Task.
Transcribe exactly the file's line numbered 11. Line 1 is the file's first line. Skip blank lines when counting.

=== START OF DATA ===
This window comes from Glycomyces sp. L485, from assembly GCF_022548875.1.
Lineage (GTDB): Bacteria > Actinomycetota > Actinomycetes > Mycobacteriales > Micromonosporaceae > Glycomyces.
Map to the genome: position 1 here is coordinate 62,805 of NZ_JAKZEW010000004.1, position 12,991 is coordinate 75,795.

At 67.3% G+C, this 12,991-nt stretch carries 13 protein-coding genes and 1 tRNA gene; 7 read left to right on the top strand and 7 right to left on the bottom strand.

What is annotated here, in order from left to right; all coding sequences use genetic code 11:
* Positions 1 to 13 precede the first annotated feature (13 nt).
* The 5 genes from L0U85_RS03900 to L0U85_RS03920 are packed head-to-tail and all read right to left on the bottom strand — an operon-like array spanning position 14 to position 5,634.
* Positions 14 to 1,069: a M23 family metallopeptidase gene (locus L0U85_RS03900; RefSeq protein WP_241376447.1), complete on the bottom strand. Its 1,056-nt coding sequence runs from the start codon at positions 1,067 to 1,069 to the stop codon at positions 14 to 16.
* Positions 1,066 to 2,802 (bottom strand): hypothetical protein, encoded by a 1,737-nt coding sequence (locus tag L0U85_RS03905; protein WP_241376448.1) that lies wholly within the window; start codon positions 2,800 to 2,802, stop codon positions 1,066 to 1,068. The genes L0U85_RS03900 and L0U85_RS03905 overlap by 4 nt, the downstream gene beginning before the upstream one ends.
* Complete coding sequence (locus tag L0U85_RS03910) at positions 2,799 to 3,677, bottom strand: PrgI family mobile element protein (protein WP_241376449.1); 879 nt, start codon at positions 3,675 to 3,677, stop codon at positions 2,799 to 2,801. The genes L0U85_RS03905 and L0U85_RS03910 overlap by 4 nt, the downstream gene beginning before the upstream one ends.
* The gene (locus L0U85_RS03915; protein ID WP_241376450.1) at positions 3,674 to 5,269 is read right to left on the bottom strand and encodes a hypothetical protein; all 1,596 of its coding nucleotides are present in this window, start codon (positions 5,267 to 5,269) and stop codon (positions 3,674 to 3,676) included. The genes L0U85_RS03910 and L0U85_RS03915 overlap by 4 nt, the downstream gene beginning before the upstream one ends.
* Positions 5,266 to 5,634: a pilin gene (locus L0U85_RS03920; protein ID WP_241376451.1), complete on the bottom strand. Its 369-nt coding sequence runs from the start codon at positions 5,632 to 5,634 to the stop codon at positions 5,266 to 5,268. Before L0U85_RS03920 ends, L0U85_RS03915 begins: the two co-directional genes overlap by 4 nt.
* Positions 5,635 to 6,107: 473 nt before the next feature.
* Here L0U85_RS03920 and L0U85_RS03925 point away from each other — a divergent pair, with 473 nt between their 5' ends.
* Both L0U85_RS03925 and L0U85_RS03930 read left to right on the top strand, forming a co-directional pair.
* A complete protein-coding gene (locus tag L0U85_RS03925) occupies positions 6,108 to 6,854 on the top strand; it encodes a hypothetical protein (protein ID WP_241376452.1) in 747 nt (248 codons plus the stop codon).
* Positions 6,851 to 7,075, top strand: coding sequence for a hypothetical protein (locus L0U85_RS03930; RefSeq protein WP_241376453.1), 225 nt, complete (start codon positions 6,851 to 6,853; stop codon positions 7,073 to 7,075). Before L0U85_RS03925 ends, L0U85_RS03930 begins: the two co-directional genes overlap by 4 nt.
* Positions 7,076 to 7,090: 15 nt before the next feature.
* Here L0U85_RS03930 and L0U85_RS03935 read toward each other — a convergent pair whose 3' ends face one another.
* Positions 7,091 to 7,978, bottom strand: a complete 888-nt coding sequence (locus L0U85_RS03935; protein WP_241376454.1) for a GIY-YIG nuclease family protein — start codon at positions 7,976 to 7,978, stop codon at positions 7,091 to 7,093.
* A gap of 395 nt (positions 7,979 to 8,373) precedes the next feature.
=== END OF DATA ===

* The gene (locus L0U85_RS03915; protein ID WP_241376450.1) at positions 3,674 to 5,269 is read right to left on the bottom strand and encodes a hypothetical protein; all 1,596 of its coding nucleotides are present in this window, start codon (positions 5,267 to 5,269) and stop codon (positions 3,674 to 3,676) included. The genes L0U85_RS03910 and L0U85_RS03915 overlap by 4 nt, the downstream gene beginning before the upstream one ends.